This was in the early evening, with Danvers Police tweeting to residents that he hadn’t returned home and was last seen around the Hollywood Hits movie theater in the town some 20 miles northeast of Boston.
While they were looking for him, police got a call around 11:20 p.m. Tuesday about another missing person: Ritzer. She wasn’t home either, nor had she answered her phones.
The stories started coming together about an hour later, when police officers in nearby Topsfield found Chism walking along Route 1.
Whatever he told detectives in his subsequent interviews, whatever they saw in surveillance footage from the school, led to Chism’s arrest for murder. It also led them to Ritzer’s body in the woods.
A quiet and normal student
Chism is a quiet young man, those who know him said. He excelled at soccer and made a harmless impression.
“He … seemed quiet and reserved, but he just seemed normal,” said Ariana Edwards, who was in Chism’s English class.
Chism didn’t drink or do drugs, and he came from a good family, one of his closest friends said. He described Chism as a good athlete who was shy at first but eventually warmed up to people, adding that he hadn’t been acting strangely lately.
Friends got their first hint that something was awry when Chism didn’t show up for soccer practice Tuesday. The team set out to look for him after seeing texts that he was missing.
He was a newcomer to Danvers, a town of about 26,000 people. His family had bounced around, and he had lived in different cities in Tennessee and Florida since he was in fourth grade, authorities in those states said.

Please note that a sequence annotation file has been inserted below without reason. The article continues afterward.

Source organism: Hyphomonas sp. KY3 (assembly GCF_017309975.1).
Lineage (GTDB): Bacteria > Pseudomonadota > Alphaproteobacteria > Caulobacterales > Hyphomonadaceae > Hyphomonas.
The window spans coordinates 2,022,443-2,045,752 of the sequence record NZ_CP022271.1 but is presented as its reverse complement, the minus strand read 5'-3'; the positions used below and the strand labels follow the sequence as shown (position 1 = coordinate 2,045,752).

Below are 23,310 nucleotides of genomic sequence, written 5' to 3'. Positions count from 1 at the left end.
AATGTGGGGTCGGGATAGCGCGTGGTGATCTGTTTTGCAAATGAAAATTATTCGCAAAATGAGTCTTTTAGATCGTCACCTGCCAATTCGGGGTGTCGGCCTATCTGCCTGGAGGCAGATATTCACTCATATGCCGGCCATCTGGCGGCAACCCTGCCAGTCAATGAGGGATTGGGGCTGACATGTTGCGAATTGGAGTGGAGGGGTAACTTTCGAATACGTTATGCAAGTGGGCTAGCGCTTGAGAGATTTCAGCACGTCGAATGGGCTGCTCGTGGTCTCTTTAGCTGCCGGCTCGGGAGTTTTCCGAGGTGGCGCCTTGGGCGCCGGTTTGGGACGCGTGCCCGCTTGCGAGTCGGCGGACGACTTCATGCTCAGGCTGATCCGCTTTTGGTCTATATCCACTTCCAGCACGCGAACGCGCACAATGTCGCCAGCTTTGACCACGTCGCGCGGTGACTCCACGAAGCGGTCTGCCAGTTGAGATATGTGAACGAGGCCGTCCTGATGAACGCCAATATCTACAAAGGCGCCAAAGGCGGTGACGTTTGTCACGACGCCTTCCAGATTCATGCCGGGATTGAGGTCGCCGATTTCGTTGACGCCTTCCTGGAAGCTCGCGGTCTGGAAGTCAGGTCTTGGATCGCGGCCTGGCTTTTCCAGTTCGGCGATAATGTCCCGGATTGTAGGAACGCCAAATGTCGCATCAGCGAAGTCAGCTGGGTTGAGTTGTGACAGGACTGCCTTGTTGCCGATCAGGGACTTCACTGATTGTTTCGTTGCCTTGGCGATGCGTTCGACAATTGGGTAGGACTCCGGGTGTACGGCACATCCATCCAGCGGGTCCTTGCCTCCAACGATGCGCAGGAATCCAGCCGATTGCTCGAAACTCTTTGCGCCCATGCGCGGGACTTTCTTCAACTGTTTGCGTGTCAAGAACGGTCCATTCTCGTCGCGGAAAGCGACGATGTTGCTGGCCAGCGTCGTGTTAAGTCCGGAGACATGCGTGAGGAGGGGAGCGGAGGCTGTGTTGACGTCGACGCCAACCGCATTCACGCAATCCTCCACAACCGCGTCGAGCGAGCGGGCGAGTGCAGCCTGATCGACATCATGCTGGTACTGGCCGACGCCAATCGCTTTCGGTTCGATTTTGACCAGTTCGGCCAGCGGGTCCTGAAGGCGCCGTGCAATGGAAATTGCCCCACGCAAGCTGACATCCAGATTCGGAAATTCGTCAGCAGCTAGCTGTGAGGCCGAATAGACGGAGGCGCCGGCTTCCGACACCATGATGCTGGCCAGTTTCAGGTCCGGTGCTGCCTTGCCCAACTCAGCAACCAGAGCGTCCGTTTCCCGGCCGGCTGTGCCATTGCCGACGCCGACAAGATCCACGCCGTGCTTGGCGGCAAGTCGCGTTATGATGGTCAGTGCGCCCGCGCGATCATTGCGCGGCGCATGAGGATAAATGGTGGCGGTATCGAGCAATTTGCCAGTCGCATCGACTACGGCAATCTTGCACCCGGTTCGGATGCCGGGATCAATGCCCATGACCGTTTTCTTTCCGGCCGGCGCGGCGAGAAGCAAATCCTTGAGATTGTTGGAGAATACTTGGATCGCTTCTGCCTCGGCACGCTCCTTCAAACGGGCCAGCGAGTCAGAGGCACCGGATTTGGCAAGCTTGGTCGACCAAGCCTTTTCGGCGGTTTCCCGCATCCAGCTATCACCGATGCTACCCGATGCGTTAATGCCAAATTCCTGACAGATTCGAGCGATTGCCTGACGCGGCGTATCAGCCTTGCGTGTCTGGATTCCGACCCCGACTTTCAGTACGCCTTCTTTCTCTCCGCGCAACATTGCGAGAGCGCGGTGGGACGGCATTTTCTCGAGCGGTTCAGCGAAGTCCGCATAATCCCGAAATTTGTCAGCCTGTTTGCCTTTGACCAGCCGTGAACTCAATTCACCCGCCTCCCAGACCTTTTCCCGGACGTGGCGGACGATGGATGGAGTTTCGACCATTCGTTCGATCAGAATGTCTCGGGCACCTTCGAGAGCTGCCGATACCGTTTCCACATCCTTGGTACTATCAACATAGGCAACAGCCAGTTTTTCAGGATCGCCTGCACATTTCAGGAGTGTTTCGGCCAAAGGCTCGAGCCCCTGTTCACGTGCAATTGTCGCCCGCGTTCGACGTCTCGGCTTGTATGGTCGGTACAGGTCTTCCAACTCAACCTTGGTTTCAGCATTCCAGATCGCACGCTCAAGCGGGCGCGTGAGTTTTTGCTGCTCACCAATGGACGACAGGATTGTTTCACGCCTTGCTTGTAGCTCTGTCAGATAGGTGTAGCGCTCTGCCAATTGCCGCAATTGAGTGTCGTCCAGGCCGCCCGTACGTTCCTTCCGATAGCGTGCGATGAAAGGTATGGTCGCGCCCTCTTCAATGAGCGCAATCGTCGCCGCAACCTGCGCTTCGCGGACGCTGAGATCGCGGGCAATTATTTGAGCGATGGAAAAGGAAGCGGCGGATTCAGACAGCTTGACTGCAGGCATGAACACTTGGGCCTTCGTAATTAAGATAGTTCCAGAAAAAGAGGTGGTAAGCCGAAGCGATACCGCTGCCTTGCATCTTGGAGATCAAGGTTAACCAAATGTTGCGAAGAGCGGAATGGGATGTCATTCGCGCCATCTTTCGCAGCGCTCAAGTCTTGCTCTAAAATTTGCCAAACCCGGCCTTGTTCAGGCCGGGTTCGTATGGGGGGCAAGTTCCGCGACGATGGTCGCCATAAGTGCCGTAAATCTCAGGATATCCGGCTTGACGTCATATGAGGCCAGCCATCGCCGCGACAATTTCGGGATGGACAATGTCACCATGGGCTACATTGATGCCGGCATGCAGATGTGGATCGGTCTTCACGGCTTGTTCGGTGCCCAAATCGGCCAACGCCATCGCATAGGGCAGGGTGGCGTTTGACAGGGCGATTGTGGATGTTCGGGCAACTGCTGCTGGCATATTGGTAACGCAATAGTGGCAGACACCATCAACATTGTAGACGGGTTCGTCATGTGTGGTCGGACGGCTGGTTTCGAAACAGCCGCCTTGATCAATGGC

A teacher who went the extra mile
Meanwhile, many were at a loss in Danvers to explain the death of Ritzer — a woman who inspired many, whether it be in the classroom or online, with her heart, intellect and positive spirit.
“She was talking on Saturday about this year was a good year. She was teaching freshmen for the first time. She was happy,” said Jen Berger, Ritzer’s best friend. “I don’t even know what the world is like without her. It’s a scary thought.”
Sympathy spread through the region, making its way into the baseball World Series. Bleachers full of fans who had assembled to watch the Boston Red Sox take on the St. Louis Cardinals observed a moment of silence in Ritzer’s honor before Game 1 began Wednesday night at Boston’s Fenway Park.
Ritzer, a 2011 graduate of Assumption College who was working towards a master’s degree at Salem State University, seemed to always wear a wide smile and was approachable to students and colleagues alike, said Charlotte Dzerkacz, who became good friends with Ritzer in 2011 when they taught at the same middle school.
“She was energetic, she was compassionate,” Dzerkacz said. “You couldn’t ask for anything more from a teacher or a friend.”
Salem State issued a statement lamenting Ritzer’s death.
“She believed children have much to offer and often do not realize how special they are as individuals,” the university said. “In her application to Salem State she said she was dedicated to ‘helping students in times of need.'”
Ritzer was known to take to Twitter to dole out homework assignments and wisdom to her students.
“No matter what happens in life, be good to people,” she wrote in August. “Being good to people is a wonderful legacy to leave behind.”